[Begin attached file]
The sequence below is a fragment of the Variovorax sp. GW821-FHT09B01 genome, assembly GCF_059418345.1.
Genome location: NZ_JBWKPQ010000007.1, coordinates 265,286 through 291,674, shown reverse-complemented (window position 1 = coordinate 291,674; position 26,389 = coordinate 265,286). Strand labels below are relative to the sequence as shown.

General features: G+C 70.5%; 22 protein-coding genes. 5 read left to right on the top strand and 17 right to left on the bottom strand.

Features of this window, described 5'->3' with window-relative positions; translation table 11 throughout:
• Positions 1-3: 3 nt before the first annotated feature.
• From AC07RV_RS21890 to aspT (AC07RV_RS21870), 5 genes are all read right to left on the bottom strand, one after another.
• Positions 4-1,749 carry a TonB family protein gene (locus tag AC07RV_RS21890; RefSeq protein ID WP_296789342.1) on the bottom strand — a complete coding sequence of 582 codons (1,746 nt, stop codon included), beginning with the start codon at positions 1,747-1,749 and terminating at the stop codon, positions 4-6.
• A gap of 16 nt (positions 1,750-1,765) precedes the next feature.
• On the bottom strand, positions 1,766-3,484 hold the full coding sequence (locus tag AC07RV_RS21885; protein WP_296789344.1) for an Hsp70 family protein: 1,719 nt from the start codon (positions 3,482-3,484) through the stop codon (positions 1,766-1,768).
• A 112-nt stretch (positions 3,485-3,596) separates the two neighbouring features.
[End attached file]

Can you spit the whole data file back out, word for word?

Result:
The sequence below is a fragment of the Variovorax sp. GW821-FHT09B01 genome, assembly GCF_059418345.1.
Genome location: NZ_JBWKPQ010000007.1, coordinates 265,286 through 291,674, shown reverse-complemented (window position 1 = coordinate 291,674; position 26,389 = coordinate 265,286). Strand labels below are relative to the sequence as shown.

General features: G+C 70.5%; 22 protein-coding genes. 5 read left to right on the top strand and 17 right to left on the bottom strand.

Features of this window, described 5'->3' with window-relative positions; translation table 11 throughout:
• Positions 1-3: 3 nt before the first annotated feature.
• From AC07RV_RS21890 to aspT (AC07RV_RS21870), 5 genes are all read right to left on the bottom strand, one after another.
• Positions 4-1,749 carry a TonB family protein gene (locus tag AC07RV_RS21890; RefSeq protein ID WP_296789342.1) on the bottom strand — a complete coding sequence of 582 codons (1,746 nt, stop codon included), beginning with the start codon at positions 1,747-1,749 and terminating at the stop codon, positions 4-6.
• A gap of 16 nt (positions 1,750-1,765) precedes the next feature.
• On the bottom strand, positions 1,766-3,484 hold the full coding sequence (locus tag AC07RV_RS21885; protein WP_296789344.1) for an Hsp70 family protein: 1,719 nt from the start codon (positions 3,482-3,484) through the stop codon (positions 1,766-1,768).
• A 112-nt stretch (positions 3,485-3,596) separates the two neighbouring features.